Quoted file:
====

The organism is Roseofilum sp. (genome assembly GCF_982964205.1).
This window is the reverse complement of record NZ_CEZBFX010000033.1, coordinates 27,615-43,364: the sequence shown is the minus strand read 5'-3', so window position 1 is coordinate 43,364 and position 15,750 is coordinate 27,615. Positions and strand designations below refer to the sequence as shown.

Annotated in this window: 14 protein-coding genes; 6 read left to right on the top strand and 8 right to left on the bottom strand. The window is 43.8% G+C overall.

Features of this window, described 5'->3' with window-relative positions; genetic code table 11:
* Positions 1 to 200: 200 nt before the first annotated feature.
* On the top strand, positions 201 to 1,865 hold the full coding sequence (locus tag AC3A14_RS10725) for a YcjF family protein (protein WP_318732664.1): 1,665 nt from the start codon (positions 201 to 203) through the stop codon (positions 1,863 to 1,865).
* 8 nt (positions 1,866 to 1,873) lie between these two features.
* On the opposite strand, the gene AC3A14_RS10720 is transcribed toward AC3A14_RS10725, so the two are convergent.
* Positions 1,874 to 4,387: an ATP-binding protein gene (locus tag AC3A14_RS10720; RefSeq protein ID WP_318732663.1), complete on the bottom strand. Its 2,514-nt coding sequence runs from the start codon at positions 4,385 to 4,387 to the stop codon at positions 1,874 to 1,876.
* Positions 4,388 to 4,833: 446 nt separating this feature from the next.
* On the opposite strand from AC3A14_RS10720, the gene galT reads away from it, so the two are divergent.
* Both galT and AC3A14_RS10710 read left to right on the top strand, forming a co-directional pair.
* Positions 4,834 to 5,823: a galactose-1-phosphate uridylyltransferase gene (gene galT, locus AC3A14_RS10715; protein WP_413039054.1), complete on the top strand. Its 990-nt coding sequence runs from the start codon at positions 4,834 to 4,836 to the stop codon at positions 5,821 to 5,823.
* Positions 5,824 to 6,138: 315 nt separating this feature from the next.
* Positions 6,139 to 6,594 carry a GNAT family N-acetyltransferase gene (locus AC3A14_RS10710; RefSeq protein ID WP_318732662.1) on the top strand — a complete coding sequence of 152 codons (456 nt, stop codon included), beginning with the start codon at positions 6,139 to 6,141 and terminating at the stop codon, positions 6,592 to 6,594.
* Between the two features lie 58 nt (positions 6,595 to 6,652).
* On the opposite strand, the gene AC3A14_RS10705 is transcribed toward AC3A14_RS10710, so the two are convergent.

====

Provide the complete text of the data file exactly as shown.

The organism is Roseofilum sp. (genome assembly GCF_982964205.1).
This window is the reverse complement of record NZ_CEZBFX010000033.1, coordinates 27,615-43,364: the sequence shown is the minus strand read 5'-3', so window position 1 is coordinate 43,364 and position 15,750 is coordinate 27,615. Positions and strand designations below refer to the sequence as shown.

Annotated in this window: 14 protein-coding genes; 6 read left to right on the top strand and 8 right to left on the bottom strand. The window is 43.8% G+C overall.

Features of this window, described 5'->3' with window-relative positions; genetic code table 11:
* Positions 1 to 200: 200 nt before the first annotated feature.
* On the top strand, positions 201 to 1,865 hold the full coding sequence (locus tag AC3A14_RS10725) for a YcjF family protein (protein WP_318732664.1): 1,665 nt from the start codon (positions 201 to 203) through the stop codon (positions 1,863 to 1,865).
* 8 nt (positions 1,866 to 1,873) lie between these two features.
* On the opposite strand, the gene AC3A14_RS10720 is transcribed toward AC3A14_RS10725, so the two are convergent.
* Positions 1,874 to 4,387: an ATP-binding protein gene (locus tag AC3A14_RS10720; RefSeq protein ID WP_318732663.1), complete on the bottom strand. Its 2,514-nt coding sequence runs from the start codon at positions 4,385 to 4,387 to the stop codon at positions 1,874 to 1,876.
* Positions 4,388 to 4,833: 446 nt separating this feature from the next.
* On the opposite strand from AC3A14_RS10720, the gene galT reads away from it, so the two are divergent.
* Both galT and AC3A14_RS10710 read left to right on the top strand, forming a co-directional pair.
* Positions 4,834 to 5,823: a galactose-1-phosphate uridylyltransferase gene (gene galT, locus AC3A14_RS10715; protein WP_413039054.1), complete on the top strand. Its 990-nt coding sequence runs from the start codon at positions 4,834 to 4,836 to the stop codon at positions 5,821 to 5,823.
* Positions 5,824 to 6,138: 315 nt separating this feature from the next.
* Positions 6,139 to 6,594 carry a GNAT family N-acetyltransferase gene (locus AC3A14_RS10710; RefSeq protein ID WP_318732662.1) on the top strand — a complete coding sequence of 152 codons (456 nt, stop codon included), beginning with the start codon at positions 6,139 to 6,141 and terminating at the stop codon, positions 6,592 to 6,594.
* Between the two features lie 58 nt (positions 6,595 to 6,652).
* On the opposite strand, the gene AC3A14_RS10705 is transcribed toward AC3A14_RS10710, so the two are convergent.